The Cedar enters into the Iowa River 20 miles from the Mississippi. For 25 years, Joe Hennager has lived two blocks from the Iowa and witnessed its decline. He notes that in 2007, the environmental group, American Rivers, named the Iowa the third most endangered river in America. Joe attributes the majority of the problem to hog lots and the fecal wastes they produce that are dumped on fields and end up choking out life in the river and on downstream. He wrote about this sorry situation in an online article entitled Porked Off! A Critical Look at Iowa’s Water Quality. He points out we do not need to take an us-versus-them approach to cleaning up farm wastes. Grassy buffer areas surrounding fields can trap toxins and greatly decrease runoff and soil erosion while providing wildlife habitat. A win-win situation.13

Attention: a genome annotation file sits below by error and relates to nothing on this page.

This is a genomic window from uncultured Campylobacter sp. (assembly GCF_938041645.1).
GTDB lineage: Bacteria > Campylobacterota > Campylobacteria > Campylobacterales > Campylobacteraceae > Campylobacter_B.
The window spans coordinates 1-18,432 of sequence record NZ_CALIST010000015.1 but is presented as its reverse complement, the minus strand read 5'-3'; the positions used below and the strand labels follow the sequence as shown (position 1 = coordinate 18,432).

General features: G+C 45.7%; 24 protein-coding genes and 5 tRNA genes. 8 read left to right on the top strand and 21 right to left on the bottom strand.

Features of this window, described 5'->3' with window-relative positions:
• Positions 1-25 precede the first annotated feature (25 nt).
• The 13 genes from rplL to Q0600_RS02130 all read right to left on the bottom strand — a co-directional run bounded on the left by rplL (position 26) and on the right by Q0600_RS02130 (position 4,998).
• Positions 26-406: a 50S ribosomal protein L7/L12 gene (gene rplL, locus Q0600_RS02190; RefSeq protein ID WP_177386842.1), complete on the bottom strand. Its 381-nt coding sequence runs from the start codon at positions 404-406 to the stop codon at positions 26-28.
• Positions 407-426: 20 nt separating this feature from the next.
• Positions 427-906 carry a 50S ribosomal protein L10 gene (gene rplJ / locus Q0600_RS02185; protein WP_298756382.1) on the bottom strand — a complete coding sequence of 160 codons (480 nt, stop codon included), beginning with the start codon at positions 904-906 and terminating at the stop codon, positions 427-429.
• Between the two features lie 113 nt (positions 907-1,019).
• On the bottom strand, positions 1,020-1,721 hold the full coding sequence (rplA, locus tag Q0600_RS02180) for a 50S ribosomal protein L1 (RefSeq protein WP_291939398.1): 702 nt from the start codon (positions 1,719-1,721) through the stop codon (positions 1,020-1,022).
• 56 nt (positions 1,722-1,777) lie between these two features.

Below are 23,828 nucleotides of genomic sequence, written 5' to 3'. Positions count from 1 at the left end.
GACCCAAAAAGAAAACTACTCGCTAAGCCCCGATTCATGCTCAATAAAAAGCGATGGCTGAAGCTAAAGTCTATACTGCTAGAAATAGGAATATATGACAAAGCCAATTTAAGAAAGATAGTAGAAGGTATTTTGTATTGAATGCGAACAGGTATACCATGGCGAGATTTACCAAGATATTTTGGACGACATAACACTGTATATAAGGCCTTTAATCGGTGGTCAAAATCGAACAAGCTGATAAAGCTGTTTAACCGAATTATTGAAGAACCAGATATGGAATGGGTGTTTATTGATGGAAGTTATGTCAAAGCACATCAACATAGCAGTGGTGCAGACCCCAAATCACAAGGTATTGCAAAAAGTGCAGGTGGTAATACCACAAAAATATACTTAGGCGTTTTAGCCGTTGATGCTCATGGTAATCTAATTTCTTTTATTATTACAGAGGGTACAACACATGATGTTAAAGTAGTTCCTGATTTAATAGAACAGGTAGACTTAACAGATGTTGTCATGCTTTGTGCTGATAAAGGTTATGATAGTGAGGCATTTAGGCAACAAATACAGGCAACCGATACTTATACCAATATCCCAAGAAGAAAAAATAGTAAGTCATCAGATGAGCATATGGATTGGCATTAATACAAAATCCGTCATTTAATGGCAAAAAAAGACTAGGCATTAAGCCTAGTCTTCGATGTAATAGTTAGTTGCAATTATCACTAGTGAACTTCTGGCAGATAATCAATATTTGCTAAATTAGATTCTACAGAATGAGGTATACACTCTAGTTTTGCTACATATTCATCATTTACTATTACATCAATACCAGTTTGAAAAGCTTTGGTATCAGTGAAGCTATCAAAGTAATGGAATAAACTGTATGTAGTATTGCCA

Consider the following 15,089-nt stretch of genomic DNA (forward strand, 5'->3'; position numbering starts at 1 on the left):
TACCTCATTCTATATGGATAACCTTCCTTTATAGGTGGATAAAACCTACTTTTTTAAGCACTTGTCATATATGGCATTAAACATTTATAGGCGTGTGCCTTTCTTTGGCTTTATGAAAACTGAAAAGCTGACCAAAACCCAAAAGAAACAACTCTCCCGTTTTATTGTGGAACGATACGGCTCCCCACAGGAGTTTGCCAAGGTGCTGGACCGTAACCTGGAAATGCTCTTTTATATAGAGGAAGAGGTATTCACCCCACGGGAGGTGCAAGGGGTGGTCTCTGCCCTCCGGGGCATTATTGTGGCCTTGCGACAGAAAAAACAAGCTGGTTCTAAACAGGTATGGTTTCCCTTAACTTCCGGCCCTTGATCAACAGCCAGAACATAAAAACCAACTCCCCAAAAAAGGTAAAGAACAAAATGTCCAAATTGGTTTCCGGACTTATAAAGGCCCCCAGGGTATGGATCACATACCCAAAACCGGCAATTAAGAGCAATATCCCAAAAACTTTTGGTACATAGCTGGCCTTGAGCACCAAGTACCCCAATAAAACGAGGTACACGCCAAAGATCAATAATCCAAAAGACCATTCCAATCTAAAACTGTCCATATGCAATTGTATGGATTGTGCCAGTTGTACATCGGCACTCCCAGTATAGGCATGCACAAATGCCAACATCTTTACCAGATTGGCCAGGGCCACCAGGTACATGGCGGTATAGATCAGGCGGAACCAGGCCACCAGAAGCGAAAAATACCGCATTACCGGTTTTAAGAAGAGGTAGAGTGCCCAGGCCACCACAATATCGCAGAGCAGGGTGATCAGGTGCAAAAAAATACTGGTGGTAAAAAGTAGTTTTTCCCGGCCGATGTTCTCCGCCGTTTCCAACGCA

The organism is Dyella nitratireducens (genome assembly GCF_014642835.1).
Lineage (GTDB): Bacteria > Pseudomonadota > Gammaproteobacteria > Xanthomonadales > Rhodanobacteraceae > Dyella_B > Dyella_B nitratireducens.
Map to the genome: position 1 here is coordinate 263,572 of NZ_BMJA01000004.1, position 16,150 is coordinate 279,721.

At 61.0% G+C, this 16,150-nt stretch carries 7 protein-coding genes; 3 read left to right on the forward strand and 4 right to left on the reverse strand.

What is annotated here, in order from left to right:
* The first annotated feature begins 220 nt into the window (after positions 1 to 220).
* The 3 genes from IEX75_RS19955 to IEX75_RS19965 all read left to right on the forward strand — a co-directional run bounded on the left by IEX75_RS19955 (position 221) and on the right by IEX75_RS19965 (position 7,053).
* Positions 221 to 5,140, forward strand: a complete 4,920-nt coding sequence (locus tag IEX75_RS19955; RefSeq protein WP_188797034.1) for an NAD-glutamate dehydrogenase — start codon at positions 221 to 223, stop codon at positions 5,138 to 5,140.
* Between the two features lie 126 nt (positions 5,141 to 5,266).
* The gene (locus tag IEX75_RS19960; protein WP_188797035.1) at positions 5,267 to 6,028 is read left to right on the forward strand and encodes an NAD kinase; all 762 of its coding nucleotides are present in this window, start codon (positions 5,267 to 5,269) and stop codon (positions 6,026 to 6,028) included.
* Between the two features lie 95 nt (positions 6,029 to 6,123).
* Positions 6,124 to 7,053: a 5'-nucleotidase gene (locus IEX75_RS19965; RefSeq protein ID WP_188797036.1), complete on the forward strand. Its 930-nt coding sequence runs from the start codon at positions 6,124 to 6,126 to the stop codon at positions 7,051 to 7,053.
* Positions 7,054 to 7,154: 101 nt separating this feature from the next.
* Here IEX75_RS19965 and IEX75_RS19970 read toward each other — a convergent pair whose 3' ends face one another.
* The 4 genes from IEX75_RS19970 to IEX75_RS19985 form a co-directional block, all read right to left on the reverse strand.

Or is it? Retired Professor Emeritus Jim Baker of Iowa State University believes there are few win-win situations involved in reducing runoff and erosion. He warns of high costs and great effort that will be necessary to reduce pollution. He believes it is counterproductive to paint a rosy picture and then disappoint the public when efforts fall short.14

The problems on the Cedar and Iowa rivers are as interconnected as the rivers themselves and should be addressed together. It will take a national effort, starting with awareness of the problems and dissemination of knowledge needed to deal with them. Proof this is more than a local problem is found in a link Joe provides to the NASA website showing the Dead Zone in the Mississippi Delta region. Along the rivers, from state to state, we must work together. On the Iowa River, Joe Hennager is doing his part to raise awareness, as the CRWD is doing on the Cedar.

Taking Responsibility